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The legendary French chef was an early founder of the nouvelle cuisine movement in France
Pierre Troisgros, the chef credited with facilitating France’s influential nouvelle cuisine movement, has died. He was 92 years old.
“An emblematic figure of the great French cuisine, Pierre Troigros was one of those chefs whose name has become an international reference in gastronomy,” Gwendal Poullennec, international director of the Michelin guides, said in a statement. “Pierre embodied the transmission and innovation that has always permeated the kitchens of the establishment.”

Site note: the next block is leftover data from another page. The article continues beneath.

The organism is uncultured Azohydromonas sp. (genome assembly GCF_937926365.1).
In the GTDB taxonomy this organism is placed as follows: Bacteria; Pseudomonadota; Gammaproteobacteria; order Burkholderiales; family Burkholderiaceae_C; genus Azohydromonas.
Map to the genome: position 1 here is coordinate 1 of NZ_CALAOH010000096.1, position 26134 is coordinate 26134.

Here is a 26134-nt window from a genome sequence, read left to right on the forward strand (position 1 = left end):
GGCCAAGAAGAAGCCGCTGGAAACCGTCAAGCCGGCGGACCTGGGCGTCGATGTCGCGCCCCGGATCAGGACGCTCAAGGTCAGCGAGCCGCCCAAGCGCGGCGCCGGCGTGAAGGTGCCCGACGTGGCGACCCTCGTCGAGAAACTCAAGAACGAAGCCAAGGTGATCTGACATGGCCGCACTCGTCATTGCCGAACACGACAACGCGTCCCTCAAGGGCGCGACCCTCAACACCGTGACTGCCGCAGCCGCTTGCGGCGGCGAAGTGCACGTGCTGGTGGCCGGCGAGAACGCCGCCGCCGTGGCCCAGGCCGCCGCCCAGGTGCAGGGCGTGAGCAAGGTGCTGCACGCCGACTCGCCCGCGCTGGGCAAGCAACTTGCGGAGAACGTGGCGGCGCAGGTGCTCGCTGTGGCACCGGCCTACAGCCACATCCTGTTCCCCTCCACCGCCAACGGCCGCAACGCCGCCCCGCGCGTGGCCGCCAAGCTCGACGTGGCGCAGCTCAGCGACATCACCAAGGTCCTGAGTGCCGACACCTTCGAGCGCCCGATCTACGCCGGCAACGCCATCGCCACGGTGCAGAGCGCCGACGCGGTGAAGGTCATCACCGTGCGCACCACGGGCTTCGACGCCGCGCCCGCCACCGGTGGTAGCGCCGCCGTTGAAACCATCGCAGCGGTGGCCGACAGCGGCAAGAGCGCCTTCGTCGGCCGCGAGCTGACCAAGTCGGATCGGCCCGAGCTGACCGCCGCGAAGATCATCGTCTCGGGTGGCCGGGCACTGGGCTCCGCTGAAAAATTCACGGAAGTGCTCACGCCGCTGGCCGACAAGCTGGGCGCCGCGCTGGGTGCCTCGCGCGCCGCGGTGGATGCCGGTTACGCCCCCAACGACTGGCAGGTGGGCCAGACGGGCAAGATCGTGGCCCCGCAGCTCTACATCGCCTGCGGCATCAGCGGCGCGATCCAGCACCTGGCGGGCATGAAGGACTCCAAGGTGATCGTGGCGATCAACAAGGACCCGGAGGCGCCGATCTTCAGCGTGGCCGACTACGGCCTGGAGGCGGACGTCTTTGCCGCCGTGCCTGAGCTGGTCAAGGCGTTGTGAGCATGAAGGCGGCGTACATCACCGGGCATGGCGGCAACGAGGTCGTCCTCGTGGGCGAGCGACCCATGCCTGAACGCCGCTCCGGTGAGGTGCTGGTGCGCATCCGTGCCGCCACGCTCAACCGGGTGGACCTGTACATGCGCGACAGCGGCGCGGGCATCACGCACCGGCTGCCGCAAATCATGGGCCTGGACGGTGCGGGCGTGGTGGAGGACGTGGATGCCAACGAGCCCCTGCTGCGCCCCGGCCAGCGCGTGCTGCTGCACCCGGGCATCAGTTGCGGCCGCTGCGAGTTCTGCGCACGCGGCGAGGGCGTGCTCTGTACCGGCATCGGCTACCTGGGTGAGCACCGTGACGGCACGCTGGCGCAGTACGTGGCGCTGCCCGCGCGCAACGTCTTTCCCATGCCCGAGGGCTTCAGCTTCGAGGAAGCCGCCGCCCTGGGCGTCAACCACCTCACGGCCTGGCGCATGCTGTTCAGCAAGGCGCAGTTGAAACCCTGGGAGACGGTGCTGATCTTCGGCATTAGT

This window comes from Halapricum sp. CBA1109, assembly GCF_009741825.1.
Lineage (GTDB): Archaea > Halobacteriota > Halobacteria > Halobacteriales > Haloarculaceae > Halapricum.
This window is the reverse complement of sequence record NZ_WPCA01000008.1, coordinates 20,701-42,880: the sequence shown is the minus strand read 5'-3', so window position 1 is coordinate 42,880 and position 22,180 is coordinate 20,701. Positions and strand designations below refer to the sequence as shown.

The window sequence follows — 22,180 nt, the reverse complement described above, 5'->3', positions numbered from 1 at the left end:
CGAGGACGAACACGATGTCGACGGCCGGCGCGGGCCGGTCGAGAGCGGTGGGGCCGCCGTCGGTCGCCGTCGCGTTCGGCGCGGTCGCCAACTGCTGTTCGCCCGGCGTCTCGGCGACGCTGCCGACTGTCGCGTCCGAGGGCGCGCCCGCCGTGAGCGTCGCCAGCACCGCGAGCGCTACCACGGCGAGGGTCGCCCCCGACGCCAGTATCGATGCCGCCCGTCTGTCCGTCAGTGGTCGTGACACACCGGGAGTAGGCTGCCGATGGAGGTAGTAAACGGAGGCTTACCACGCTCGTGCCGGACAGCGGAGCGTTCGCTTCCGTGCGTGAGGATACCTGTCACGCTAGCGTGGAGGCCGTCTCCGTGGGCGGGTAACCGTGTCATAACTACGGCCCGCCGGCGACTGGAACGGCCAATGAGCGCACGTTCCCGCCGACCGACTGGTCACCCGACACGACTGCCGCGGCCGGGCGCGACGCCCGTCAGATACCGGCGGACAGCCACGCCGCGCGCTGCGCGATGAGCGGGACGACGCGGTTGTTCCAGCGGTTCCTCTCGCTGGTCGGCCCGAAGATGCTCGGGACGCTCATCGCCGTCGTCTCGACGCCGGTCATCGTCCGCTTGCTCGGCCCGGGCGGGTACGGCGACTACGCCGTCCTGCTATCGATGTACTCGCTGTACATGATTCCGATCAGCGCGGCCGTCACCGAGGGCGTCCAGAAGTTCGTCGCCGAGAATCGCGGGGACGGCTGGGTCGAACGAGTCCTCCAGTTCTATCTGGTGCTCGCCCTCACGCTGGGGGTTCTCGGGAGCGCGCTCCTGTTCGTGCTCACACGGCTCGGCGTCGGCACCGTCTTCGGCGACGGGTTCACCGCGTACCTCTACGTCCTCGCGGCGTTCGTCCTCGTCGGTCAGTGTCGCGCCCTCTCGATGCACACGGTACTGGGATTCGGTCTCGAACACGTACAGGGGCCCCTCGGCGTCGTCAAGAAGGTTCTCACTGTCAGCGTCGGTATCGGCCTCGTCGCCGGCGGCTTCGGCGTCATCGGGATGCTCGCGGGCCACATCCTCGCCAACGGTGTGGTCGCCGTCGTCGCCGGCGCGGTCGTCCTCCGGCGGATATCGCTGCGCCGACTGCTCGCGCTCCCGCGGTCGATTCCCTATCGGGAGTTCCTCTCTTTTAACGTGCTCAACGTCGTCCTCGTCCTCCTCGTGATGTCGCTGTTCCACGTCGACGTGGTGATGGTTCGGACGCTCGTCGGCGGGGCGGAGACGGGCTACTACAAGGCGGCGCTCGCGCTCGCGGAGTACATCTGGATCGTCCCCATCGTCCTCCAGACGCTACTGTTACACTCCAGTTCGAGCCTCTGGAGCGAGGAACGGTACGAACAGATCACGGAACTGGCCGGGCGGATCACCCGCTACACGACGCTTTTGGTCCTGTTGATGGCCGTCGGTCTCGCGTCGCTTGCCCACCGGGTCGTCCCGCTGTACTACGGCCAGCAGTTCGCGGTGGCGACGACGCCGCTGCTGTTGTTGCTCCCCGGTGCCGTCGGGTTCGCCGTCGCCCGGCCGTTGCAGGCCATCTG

Troisgros rose to fame alongside his brother Jean at his family’s restaurant in Roanne, France. The Troisgros brothers took over their parents’ restaurant, the Hotel Moderne, which opened in 1930, and renamed it Les Frères Troisgros in the mid-1950s, two years after it received its first Michelin star. There, their cooking style departed from French traditions, prioritizing lighter, fresh ingredients in what’s now acknowledged as a precursor to nouvelle cuisine. (Paul Bocuse, who died in 2018 at the age of 91, was a close friend, compatriot, and other nouvelle cuisine ambassador.)
By 1968, Troisgros’s restaurant would consistently earn three Michelin stars, a distinction that it’s held for a stunning 52 consecutive years: Troisgros’s son Michel and grandsons Cesar and Leo now continue the restaurant’s legacy, and in 2017, they moved the it from Roanne into a villa five miles outside the city, in Ouches. The Troisgros family empire also now includes an outpost in Tokyo and two more-casual concepts, in what France24 calls “the country’s greatest gastronomic dynasty.”